K. Chad Clay writes in The Conversation (6.4.18) that, despite the UN’s Universal Declaration of Human Rights 70 years ago, it remains difficult to measure governments’ performance on this important aspect of civil society. The author outlines a new data tool which gives countries a scorecard on how well, or badly, they are doing on this measure.
‘This year, the Universal Declaration of Human Rights will mark its 70th anniversary, but despite progress in some areas, it remains difficult to measure or compare governments’ performance. We have yet to develop comprehensive human rights measures that are accepted by researchers, policymakers and advocates alike.
‘With this in mind, my colleagues and I have started the Human Rights Measurement Initiative (HRMI), the first global project to develop a comprehensive suite of metrics covering international human rights.
‘We have now released our beta dataset and data visualisation tools, publishing 12 metrics that cover five economic and social rights and seven civil and political rights.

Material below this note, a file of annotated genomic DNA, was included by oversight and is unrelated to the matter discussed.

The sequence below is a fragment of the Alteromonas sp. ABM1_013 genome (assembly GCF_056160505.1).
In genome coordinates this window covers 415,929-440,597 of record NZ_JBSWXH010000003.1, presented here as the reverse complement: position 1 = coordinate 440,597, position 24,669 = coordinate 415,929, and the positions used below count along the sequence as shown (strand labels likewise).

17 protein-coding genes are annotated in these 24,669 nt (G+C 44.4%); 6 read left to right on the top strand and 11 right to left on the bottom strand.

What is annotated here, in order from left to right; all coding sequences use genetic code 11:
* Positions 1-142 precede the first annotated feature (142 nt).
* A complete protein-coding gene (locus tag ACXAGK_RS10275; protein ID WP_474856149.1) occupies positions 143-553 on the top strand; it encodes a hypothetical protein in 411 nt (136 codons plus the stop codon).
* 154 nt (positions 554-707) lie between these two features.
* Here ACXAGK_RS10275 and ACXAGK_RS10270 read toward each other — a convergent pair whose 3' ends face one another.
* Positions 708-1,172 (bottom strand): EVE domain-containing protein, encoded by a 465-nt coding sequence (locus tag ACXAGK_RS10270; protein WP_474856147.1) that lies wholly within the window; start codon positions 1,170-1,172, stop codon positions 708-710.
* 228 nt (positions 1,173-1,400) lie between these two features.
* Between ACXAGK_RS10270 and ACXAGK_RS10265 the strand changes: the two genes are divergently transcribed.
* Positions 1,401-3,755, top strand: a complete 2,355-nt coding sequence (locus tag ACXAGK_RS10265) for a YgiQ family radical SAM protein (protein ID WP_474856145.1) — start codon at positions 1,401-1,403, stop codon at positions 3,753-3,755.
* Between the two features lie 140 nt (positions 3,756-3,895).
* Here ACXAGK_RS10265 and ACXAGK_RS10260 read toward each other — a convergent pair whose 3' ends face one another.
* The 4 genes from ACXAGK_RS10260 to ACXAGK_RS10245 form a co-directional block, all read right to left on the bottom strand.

‘… Australia performs quite well on some indicators, but quite poorly on others. Looking at civil and political rights, Australia demonstrates high respect for the right to be free from execution, but does much worse on the rights to be free from torture and arbitrary arrest.
‘Our respondents often attributed this poor performance on torture and imprisonment to the treatment of refugees, immigrants and asylum seekers, as well as Indigenous peoples, by the Australian government.
‘Looking across the economic and social rights, Australia shows a range of performance, doing quite well on the right to food, but performing far worse on the right to work.’